Suning’s retreat also coincided with the Chinese Communist party taking greater control over private enterprise.

Simon Chadwick, an expert in the global business of football at Emlyon Business School, said the exodus of Chinese club ownership reflected a change in Beijing, which no longer wanted businesses or entrepreneurs spearheading its football diplomacy.

“What is very clear about China is that there is always a very strong link between the interests of the state, the direction of government, and what these corporations are doing,” Chadwick said. Suning “is not a corporation that has whimsically bought into Italian football, nor [did it do so] for purely commercial reasons”.

Instead, analysts expect Beijing to prioritise exerting influence on governments, especially in the countries where it has built critical infrastructure, and at Fifa, the sport’s struggling governing body. This pressure is viewed as part of China’s strategy to stage the World Cup in 2030, the tournament’s centennial year.

While the hit to private capital in football threatens to temper Xi’s ambitions in the sport, Sullivan was sceptical that the Chinese leader would suffer any fallout.

“Xi’s power is sufficiently entrenched that it would take a lot more than this to damage him,” Sullivan said. “It is damaging to the football reform programme that he encouraged, but it is not hard to shift the blame . . . on to private companies and/or Covid.”

Given booming investment into China, foreign cash might soon reach Chinese football clubs, Chadwick added.

“What China is doing right now is cultivating the conditions in football to draw in investment from overseas,” he said. “We could see Jiangsu resurrected with Volkswagen as the shirt sponsor or a US private equity business as the owner.”

Additional reporting by Sherry Fei Ju in Beijing

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Emerging Markets

Indian foreign minister self-isolates after Covid cases detected in G7 delegation




India’s foreign minister on Wednesday said that he was self-isolating after two members of the country’s delegation to the G7 meetings in London tested positive for coronavirus.

The face-to-face meetings in the UK capital began on Monday and are scheduled to end on Wednesday. Representatives from G7 countries such as Canada, Germany and France are attending alongside Australia and India as the UK seeks to strengthen its ties within the Indo-Pacific region.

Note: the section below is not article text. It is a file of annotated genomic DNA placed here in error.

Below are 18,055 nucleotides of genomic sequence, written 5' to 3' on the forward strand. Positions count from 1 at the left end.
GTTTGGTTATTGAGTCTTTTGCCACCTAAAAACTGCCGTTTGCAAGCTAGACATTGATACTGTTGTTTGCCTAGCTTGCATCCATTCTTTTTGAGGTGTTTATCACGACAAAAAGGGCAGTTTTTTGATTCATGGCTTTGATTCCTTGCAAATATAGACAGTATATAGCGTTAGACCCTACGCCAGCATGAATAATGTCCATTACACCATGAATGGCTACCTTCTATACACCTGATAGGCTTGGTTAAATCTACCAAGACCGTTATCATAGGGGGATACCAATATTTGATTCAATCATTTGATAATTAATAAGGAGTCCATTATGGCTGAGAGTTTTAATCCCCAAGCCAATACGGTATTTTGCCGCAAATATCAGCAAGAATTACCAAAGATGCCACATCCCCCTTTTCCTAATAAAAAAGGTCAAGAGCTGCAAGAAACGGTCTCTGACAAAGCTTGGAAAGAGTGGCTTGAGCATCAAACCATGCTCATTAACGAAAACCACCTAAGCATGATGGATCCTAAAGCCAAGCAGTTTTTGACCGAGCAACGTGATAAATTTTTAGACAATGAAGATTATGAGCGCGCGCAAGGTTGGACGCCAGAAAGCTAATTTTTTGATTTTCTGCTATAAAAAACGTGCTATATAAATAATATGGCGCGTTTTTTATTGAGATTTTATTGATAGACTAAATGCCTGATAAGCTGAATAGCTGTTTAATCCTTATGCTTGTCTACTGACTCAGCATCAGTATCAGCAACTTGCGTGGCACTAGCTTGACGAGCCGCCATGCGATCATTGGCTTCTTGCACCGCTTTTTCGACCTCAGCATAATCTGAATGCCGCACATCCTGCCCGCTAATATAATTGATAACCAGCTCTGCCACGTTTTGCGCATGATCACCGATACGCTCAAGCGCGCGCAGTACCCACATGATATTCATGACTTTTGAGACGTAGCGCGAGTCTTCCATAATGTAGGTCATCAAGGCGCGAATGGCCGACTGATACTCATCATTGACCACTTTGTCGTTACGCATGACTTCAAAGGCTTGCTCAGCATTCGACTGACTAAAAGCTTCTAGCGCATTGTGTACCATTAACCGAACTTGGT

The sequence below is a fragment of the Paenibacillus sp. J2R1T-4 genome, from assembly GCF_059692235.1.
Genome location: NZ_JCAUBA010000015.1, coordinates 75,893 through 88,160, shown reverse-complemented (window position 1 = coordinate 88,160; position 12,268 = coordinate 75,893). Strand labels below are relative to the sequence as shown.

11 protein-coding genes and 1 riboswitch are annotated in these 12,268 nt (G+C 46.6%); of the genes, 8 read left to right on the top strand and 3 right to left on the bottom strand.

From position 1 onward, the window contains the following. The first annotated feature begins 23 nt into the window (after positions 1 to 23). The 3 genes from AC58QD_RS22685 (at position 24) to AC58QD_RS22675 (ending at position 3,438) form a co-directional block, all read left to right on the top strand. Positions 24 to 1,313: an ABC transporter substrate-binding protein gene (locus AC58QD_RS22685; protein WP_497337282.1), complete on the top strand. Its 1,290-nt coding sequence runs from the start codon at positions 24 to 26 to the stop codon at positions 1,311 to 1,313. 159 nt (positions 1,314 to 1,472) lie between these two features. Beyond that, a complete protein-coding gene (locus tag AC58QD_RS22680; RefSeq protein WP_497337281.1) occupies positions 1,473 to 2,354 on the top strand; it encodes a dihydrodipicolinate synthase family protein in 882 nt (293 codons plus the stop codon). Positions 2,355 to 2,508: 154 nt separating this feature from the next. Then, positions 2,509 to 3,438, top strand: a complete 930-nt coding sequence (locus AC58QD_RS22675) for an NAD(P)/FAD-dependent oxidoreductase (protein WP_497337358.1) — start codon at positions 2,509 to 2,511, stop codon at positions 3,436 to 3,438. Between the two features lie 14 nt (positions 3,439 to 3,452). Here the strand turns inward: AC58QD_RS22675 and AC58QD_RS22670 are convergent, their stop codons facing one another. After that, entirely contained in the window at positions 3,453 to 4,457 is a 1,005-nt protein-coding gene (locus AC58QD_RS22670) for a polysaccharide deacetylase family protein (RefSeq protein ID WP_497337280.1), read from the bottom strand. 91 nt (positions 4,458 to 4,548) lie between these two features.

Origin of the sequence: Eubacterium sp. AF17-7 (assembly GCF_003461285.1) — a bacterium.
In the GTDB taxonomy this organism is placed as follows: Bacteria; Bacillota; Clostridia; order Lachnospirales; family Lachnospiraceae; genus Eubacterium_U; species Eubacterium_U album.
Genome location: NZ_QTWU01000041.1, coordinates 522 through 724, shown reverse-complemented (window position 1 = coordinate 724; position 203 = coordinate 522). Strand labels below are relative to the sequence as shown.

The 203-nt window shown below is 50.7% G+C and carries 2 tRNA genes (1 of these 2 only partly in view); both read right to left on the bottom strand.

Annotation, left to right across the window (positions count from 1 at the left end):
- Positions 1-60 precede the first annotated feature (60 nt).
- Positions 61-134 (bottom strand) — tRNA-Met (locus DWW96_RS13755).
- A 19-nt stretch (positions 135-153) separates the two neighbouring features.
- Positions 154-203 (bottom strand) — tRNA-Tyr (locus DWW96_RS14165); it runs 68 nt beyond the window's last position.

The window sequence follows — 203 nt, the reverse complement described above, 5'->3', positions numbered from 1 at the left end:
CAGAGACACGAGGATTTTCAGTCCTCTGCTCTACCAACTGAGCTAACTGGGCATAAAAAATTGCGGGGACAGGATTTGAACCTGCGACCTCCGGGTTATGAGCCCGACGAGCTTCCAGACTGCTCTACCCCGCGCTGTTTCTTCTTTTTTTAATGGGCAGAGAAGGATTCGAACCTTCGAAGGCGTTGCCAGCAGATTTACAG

Subrahmanyam Jaishankar, India’s external affairs minister, confirmed on Twitter that he was informed on Tuesday evening that he had been exposed to a possible Covid-19 case.

“As a measure of abundant caution and also out of consideration for others, I decided to conduct my engagements in the virtual mode,” he added. It is understood that the rest of the Indian delegation will self- isolate for the remainder of the G7 meetings.

Jaishankar held a socially distanced meeting with UK home secretary Priti Patel on Tuesday, where two agreed on a “migration and mobility deal” which will provide a “bespoke route” for young professionals from India looking to live and work in the UK. He met Antony Blinken, the US secretary of state, earlier this week.

“We deeply regret that foreign minister Jaishankar will be unable to attend the meeting today in person,” a senior UK diplomat said. “(He) will now attend virtually, but this is exactly why we have put in place strict Covid protocols and daily testing.”

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Blinken rejects claims of ‘cold war’ between US and China




America’s top diplomat Antony Blinken has rejected claims the US is entering a cold war with China during a visit to London to discuss with G7 counterparts how best to respond to the challenges posed by Beijing.

In an interview with Financial Times editor Roula Khalaf for The Global Boardroom, Blinken said he resisted “putting labels on most relationships including this one, because it’s complex”.

“This is not about initiating a cold war, this is all about doing our part to make sure that democracy is strong, resilient, and meeting the needs of its people,” he said, referring to Washington’s intention to hold a “democracy summit” later in the year.

Joe Biden, US president, has promised to “win” the 21st century in what he has portrayed as a “battle” between democracies and autocracies and has pointed to Chinese activities that the US says are damaging the international order.